Argued that Petitioner's sentence is the equivalent of life without parole because Missouri law requires him to serve a minimum of 92 years before becoming parole-eligible. This sentence therefore violates the United States Supreme Court’s ruling in Graham v. Florida, which held that juvenile offenders cannot be sentenced to life for non-homicide offenses without a meaningful and realistic opportunity for re-entry into society prior to the expiration of their sentence.
Brought a Section 1983 civil rights damage action on behalf of a foster youth who had been in foster care for three and a half years without any judicial review and without the provision of services to help him return home to his family by the county child welfare agency.
Argued that Petitioner Bunch's sentence is unconstitutional pursuant to the United States Supreme Court's ruling in Graham v. Florida, which held that juvenile offenders cannot be sentenced to life without parole without a meaningful and realistic opportunity to re-enter society prior to the expiration of their sentences for non-homicide offenses.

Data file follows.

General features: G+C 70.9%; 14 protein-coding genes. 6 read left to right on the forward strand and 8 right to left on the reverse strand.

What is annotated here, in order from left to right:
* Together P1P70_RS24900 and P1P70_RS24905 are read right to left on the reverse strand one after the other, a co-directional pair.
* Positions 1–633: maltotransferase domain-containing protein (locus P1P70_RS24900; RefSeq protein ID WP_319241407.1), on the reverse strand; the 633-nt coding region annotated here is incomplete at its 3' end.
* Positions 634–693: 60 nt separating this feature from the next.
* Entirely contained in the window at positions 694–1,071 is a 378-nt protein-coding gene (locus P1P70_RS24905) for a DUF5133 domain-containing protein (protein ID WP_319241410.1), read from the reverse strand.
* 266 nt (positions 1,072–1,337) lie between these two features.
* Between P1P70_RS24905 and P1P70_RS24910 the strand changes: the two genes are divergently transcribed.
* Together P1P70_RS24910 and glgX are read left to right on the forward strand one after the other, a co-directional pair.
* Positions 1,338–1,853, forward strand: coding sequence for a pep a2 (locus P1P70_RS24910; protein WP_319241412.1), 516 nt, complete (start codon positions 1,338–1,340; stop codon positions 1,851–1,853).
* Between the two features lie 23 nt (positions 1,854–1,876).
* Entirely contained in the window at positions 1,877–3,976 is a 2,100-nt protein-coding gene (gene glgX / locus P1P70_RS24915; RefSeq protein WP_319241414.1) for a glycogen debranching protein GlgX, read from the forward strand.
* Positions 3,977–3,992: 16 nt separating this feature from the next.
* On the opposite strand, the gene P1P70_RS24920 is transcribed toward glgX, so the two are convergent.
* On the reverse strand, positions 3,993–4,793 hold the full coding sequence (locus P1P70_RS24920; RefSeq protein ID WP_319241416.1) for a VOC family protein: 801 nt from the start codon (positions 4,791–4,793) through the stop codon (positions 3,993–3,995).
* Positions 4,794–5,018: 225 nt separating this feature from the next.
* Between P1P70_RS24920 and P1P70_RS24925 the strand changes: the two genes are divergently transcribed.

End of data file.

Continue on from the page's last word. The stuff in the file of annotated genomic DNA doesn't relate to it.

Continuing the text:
Argued that Massachusetts' sentencing scheme for juveniles 14 and older convicted of first degree murder is unconstitutional under Miller v. Alabama and that the Massachusetts Supreme Court must look to existing statutes to determine what constitutional sentence may be imposed.
Juvenile Law Center’s brief argues that the mandatory sentence of life in prison without the possibility of parole imposed on a 16-year-old is a disproportionate punishment under the U.S. and Massachusetts Constitutions.